The Drifters

Before We Was Fab: The Drifters, “I Count the Tears”

Before We Was Fab

As vocal groups of the ’50s and ’60s go, it’s hard to beat the Drifters. Of course, you have to be clear which version you’re talking about, as the Drifters had a particularly volatile lineup history even by the standards of the era. The original group — led by Clyde McPhatter — enjoyed some success on the U.S. R&B chart, but the version we’re remembering this week started in the summer of 1958 when manager George Treadwell recruited 19-year-old tenor Ben E. Nelson (later to become Ben E. King) to lead the new Drifters.

The Drifters, "I Count the Tears"King stayed with the Drifters for just two years but in that time the group scored six Top 40 Pop singles and one chart-topper. That #1 was “Save the Last Dance for Me,” which spent three non-consecutive weeks at the top of the Hot 100 chart in October/November 1960 and hit #2 in the U.K. later in the year.

For the follow-up, Atlantic Records issued “I Count the Tears” (#45-2087, b/w “Suddenly There’s a Valley”) in early December. The song — produced by the legendary team of Jerry Leiber and Mike Stoller — debuted on the pop chart at #77 on December 19 and peaked at #17 on January 30, 1961. That same week it reached its high position of #6 on the Hot R&B Sides chart.

But beyond all that, “I Count the Tears” is directly related to one of the seminal recordings of the late 1960s. More on that in a bit.

All the hallmarks of the great Drifters sides from this period are on “I Count the Tears” — fabulous group harmony, a superb arrangement  and a really effective employment of a backing orchestral section (to say nothing of King’s timeless lead vocal). The combination of a soaring violin part and a really punchy guitar sound frame King’s vocal quite beautifully.

Despite cramming so many elements into the song, Leiber & Stoller manage to keep the track from suffocating as it moves along at a rather fast clip for just over two minutes. It moves so quickly, in fact, that the introduction of melodic tension through the middle eight chord change barely has time to get established before King moves back to the main verse structure.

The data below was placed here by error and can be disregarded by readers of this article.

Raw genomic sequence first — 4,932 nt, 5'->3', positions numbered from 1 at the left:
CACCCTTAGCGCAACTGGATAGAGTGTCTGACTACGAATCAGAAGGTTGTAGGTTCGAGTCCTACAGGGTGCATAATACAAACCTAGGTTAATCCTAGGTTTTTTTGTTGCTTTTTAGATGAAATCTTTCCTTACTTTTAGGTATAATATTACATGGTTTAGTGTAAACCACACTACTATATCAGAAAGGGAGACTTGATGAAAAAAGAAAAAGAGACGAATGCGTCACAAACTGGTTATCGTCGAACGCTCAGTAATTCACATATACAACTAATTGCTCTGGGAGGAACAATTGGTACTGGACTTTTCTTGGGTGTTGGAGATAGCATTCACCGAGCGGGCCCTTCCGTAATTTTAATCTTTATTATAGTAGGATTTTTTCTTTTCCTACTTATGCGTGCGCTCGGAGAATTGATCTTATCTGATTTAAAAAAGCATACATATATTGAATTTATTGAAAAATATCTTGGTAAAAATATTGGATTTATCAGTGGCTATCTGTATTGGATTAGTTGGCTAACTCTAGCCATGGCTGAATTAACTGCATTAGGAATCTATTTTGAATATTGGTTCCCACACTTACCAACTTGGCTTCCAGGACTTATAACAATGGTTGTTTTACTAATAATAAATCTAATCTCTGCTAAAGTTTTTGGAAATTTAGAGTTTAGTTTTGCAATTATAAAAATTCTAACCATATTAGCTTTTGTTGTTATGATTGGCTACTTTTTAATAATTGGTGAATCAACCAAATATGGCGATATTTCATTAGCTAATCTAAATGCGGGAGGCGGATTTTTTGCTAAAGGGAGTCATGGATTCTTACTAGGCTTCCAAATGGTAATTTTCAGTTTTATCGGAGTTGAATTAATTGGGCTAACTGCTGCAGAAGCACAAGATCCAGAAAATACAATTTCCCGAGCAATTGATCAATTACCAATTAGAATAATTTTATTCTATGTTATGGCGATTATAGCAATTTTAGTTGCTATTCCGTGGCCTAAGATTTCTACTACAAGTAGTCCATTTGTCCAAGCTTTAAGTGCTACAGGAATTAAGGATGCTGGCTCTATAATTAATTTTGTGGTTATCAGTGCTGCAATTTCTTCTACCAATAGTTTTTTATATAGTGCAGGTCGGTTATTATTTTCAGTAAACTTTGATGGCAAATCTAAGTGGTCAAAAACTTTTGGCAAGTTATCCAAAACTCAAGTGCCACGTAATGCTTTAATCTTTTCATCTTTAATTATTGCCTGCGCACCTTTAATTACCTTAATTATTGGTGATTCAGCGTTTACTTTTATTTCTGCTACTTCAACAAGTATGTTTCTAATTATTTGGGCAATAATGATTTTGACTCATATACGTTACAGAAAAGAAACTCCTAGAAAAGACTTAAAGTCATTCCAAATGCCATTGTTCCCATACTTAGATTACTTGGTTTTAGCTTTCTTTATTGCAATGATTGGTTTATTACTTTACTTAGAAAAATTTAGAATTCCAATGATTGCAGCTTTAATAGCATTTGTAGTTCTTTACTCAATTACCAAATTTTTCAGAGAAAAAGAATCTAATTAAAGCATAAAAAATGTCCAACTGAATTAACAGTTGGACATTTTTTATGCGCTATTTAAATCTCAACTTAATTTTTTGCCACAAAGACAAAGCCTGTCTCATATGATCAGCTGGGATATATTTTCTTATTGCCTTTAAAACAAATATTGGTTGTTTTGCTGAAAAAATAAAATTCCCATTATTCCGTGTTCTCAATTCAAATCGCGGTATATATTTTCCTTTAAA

OK, so if you already know this song or just listened to it you’re probably wondering about the chorus. It seems familiar, doesn’t it? You’ve heard that somewhere before, right?

Indeed you have. In 1966 a pair of gentlemen named David Shapiro and Ivan Mogull wrote a song called “Piangi Con Me” (“Cry with Me”), which was released by Shapiro’s band, the Rokes. The Rokes, by the way, were an English band that became popular in Italy in the mid-to-late ’60s. Listen to the chorus of the song and see if you can’t spot the resemblance to the chorus of “I Count the Tears.”

Pretty similar, isn’t it? The Rokes recorded an English-language version of the song, with new lyrics and a new name — “Let’s Live for Today” — but it failed to gain any traction in the U.S. In 1967 the song was recorded by an L.A.-based rock band called the Grass Roots, with Creed Bratton of The Office fame on guitar. The Grass Roots’ version was released in May 1967, reached #8 on the Hot 100, and has sold over two million copies to date.

This version of “Let’s Live for Today” has become one of the enduring songs of the late ’60s and of that era’s Counterculture movement. And for that you can thank the Drifters and a Top 20 song that can rightfully be called overlooked.

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  • Michelle

    live for today is good.. love that tune.

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